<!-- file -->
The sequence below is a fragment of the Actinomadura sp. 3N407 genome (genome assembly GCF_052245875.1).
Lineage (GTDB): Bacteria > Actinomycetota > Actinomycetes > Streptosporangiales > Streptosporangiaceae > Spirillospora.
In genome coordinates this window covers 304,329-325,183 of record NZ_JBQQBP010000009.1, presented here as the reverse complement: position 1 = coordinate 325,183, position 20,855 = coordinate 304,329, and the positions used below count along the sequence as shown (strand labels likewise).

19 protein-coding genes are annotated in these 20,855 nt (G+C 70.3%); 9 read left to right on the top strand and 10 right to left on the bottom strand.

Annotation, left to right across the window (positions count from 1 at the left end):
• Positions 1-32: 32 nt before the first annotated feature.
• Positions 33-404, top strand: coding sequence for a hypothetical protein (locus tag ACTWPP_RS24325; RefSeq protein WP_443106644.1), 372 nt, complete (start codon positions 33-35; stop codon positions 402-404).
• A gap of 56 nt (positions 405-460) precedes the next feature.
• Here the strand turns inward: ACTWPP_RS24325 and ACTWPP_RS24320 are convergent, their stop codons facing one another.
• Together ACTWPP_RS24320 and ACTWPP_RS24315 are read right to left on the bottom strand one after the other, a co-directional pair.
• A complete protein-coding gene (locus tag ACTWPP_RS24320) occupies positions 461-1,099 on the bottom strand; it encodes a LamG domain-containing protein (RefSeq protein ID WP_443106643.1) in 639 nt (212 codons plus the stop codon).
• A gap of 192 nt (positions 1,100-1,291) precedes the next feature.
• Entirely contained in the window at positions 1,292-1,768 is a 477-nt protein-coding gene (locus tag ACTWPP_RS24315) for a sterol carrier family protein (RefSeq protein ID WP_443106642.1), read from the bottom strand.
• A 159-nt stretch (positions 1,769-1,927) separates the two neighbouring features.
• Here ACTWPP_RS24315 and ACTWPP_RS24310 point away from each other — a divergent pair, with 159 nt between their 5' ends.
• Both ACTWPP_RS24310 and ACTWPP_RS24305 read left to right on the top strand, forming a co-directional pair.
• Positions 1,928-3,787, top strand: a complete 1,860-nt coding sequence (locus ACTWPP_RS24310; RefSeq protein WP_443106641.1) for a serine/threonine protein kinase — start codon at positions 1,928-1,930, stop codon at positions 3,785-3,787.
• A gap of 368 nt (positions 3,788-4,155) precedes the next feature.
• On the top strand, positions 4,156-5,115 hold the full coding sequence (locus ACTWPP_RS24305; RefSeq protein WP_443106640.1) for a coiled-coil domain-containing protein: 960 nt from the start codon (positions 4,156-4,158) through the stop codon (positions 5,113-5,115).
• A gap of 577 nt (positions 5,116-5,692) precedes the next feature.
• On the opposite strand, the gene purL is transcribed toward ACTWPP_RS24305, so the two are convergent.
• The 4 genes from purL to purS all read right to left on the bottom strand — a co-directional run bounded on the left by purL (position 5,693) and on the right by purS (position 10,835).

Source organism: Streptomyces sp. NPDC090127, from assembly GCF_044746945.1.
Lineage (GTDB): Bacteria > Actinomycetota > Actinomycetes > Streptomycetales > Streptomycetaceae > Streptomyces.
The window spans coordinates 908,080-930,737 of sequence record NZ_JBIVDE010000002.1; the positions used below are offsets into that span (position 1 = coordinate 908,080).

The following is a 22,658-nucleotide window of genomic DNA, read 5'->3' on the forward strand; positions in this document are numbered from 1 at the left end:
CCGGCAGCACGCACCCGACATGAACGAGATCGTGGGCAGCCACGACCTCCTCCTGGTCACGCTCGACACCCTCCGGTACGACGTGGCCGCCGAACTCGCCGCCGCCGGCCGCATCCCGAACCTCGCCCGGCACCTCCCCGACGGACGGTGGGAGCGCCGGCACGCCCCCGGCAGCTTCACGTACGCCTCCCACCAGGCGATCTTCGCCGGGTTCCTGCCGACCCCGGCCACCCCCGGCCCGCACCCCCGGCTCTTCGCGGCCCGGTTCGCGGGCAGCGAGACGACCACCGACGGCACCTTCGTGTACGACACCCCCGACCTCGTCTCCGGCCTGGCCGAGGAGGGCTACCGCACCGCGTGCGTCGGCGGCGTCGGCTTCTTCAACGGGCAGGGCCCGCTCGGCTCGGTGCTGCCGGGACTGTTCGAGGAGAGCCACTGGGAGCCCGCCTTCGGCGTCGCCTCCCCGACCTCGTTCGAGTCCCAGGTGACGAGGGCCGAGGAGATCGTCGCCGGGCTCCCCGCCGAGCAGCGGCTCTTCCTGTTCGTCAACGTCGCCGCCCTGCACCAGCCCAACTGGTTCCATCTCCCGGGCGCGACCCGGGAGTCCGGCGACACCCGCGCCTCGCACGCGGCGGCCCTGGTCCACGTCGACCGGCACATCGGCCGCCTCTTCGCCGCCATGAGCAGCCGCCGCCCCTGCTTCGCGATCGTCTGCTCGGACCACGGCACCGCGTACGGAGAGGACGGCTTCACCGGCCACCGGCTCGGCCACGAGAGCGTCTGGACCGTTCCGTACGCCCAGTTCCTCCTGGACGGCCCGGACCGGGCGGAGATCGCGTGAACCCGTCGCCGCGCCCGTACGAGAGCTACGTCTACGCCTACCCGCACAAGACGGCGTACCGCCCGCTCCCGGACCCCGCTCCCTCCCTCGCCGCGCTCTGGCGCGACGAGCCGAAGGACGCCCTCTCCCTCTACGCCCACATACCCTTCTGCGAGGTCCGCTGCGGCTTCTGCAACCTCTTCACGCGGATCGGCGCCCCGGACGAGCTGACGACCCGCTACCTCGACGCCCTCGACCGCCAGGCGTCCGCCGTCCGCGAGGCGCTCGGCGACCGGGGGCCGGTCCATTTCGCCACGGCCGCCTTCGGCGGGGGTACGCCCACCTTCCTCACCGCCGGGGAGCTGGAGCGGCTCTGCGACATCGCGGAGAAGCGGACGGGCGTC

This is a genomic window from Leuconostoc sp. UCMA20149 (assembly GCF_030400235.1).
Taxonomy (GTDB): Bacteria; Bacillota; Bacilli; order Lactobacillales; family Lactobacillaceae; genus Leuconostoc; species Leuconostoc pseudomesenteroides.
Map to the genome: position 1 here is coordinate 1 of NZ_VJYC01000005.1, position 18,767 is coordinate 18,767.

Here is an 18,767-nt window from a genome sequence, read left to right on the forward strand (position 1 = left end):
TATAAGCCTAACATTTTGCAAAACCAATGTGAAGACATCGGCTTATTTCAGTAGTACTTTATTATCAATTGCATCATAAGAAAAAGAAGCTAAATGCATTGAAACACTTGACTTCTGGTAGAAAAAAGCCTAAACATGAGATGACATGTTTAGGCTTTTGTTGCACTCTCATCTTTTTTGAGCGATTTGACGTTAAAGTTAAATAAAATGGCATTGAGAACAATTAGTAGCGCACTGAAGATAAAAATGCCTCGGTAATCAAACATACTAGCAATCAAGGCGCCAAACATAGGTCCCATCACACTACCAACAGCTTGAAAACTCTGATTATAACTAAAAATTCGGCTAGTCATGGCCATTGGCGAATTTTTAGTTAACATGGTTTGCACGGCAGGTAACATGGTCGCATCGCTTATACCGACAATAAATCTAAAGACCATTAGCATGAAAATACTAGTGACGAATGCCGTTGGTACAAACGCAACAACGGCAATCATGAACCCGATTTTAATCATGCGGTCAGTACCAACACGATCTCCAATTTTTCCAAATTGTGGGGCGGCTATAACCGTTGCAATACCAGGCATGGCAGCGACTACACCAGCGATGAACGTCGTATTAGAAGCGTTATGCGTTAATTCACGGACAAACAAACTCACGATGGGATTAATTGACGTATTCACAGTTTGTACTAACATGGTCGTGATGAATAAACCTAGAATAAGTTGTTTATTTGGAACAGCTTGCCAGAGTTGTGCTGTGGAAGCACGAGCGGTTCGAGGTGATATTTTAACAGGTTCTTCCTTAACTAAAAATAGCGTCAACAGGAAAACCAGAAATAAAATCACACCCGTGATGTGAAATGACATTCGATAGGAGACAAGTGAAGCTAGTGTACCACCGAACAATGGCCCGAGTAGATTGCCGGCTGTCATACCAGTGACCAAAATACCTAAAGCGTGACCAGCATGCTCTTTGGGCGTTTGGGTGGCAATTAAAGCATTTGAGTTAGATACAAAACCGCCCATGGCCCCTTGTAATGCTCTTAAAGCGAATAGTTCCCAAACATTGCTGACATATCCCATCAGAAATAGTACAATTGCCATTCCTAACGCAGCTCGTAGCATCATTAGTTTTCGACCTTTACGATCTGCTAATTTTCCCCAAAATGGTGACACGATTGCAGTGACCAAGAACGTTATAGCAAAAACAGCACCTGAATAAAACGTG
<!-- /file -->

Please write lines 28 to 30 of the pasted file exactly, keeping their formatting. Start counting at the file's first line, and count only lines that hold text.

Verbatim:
This is a genomic window from Leuconostoc sp. UCMA20149 (assembly GCF_030400235.1).
Taxonomy (GTDB): Bacteria; Bacillota; Bacilli; order Lactobacillales; family Lactobacillaceae; genus Leuconostoc; species Leuconostoc pseudomesenteroides.
Map to the genome: position 1 here is coordinate 1 of NZ_VJYC01000005.1, position 18,767 is coordinate 18,767.